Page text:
Main content

Alabama Court Invites Children to Celebrate Citizenship

Children of recently naturalized citizens participate in a special citizenship ceremony held at the Middle District of Alabama courthouse

Children of recently naturalized citizens participate in a special citizenship ceremony held at the Middle District of Alabama courthouse.

Citizen naturalization ceremonies are among the happiest and most inspirational events that take place in federal courtrooms, and now the Middle District of Alabama has found a way to make sure that the children of immigrants don’t miss out on a cherished rite of passage.

The court earlier this summer hosted a special ceremony for the children of recently naturalized citizens, presided over by Senior District Judge Myron H. Thompson in a historic courtroom in Montgomery, the site of civil rights-era victories over segregation.

The ceremony opened with the group singing the National Anthem and culminated with the children reciting the Oath of Allegiance to the United States and receiving certificates of citizenship. Thompson talked to the young people about both their civic responsibilities and potential opportunities as American citizens, and later posed for snapshots with the teenagers and their parents or guardians.

“Of the many, many naturalizations over which I have presided these thirty-five-plus years, this one was the most meaningful,” Thompson said.

Among the group was Rosemary Togarepi, who recently graduated from high school. Her father, Shepherd Togarepi, moved his family from Zimbabwe to Mobile, earned a GED and an associate’s degree, and became a mechanic. He has typically American hopes for his children.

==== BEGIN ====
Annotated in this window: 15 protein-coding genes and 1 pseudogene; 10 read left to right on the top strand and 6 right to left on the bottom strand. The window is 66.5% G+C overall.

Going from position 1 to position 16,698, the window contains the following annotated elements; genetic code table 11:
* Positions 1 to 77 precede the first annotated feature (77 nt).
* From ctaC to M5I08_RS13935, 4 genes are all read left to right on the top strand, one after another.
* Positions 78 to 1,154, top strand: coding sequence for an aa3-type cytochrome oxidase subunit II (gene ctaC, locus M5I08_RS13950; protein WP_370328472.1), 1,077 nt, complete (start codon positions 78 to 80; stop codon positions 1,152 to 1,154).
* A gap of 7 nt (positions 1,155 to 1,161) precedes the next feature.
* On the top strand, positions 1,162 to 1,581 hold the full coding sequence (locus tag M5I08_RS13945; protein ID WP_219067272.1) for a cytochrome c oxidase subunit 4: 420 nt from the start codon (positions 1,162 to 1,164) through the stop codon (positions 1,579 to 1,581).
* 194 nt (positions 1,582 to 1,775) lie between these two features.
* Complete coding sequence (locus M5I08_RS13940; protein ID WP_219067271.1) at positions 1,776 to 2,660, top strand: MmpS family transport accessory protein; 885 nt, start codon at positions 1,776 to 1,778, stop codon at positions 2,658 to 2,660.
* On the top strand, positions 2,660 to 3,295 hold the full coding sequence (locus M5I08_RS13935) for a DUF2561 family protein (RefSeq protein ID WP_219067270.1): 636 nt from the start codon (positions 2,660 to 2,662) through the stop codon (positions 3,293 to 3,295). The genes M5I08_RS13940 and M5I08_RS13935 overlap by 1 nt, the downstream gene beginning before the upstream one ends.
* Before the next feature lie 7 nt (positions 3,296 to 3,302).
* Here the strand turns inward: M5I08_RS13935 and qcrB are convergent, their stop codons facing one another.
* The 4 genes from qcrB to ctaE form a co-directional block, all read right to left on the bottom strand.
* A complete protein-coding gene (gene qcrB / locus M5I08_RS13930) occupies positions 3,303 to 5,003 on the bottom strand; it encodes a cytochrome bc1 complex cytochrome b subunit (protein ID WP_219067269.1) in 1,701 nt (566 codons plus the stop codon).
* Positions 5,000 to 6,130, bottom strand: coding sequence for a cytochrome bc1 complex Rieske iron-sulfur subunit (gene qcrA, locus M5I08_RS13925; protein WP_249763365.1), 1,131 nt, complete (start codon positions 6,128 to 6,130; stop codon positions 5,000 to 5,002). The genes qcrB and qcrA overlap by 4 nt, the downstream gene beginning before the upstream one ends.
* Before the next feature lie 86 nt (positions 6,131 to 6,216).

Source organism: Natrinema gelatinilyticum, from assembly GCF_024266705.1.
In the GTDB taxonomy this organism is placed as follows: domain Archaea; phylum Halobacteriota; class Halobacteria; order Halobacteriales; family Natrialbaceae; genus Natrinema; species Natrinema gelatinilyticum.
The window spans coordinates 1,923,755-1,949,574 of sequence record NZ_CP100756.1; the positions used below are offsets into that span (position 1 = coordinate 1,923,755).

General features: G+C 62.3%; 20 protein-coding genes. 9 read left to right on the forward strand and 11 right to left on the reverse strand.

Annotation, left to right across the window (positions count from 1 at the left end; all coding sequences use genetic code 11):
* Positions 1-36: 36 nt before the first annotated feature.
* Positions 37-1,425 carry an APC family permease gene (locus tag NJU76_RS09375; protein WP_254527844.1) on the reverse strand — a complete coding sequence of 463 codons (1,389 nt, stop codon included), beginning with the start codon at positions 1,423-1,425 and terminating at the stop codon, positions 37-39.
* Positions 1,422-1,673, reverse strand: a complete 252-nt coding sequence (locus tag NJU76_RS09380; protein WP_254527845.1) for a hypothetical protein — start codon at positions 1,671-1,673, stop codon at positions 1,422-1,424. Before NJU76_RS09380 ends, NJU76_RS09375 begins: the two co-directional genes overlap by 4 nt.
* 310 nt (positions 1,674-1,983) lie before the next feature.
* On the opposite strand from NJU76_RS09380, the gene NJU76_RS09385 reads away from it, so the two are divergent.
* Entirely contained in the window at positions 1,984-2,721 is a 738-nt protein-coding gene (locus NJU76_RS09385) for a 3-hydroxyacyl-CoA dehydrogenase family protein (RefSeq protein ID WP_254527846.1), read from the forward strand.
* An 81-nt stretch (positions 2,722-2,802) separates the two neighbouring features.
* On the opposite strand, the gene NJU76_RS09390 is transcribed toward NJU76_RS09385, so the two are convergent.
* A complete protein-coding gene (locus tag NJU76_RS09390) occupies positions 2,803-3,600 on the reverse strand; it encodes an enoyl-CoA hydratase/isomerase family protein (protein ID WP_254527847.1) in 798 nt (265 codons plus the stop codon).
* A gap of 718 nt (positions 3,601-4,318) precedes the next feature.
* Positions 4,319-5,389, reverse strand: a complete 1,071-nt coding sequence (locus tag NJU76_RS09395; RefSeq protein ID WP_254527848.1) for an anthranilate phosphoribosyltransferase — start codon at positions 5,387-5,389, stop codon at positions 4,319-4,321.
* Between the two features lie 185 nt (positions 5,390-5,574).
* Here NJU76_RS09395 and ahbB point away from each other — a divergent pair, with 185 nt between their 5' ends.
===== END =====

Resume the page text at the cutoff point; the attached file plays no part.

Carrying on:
“I always try to challenge them to try to do better than what I've done,” he said, adding that he is eager for Rosemary to register to vote and to obtain a passport to travel to his native country. “This is just a dream coming true."

Children under the age of 18 automatically acquire citizenship when their parents become naturalized citizens. If they are over the age of 14, they are required to take the allegiance oath, but a ceremony to mark the occasion is optional.

The ceremony was jointly planned with the regional U.S. Citizenship and Immigration Services office, and is part of a concerted community engagement effort by Chief Judge  W. Keith Watkins.

“We are philosophically committed to engaging the public in projects that educate citizens, particularly the young,” Watkins said. “Our facilities are public monuments to the rule of law, and fostering positive experiences in them advances civic literacy and awareness.”

The court plans additional ceremonies for children of new citizens at the historic courthouse. The Frank M. Johnson Jr. U.S. Courthouse is named for the judge who ruled that Montgomery’s segregated seating on buses was unlawful and who upheld the right of protesters to march from Selma to Montgomery.

Editor’s Note:  Every year, schools and communities participate with federal courts in naturalization ceremonies on or before Constitution Day and Citizenship Day on Sept. 17. This year, many courts are observing the day on Sept. 16 at courthouses, national parks and historic places, including the Statue of Liberty and the Lincoln Memorial.


Related Topics: Events and Ceremonies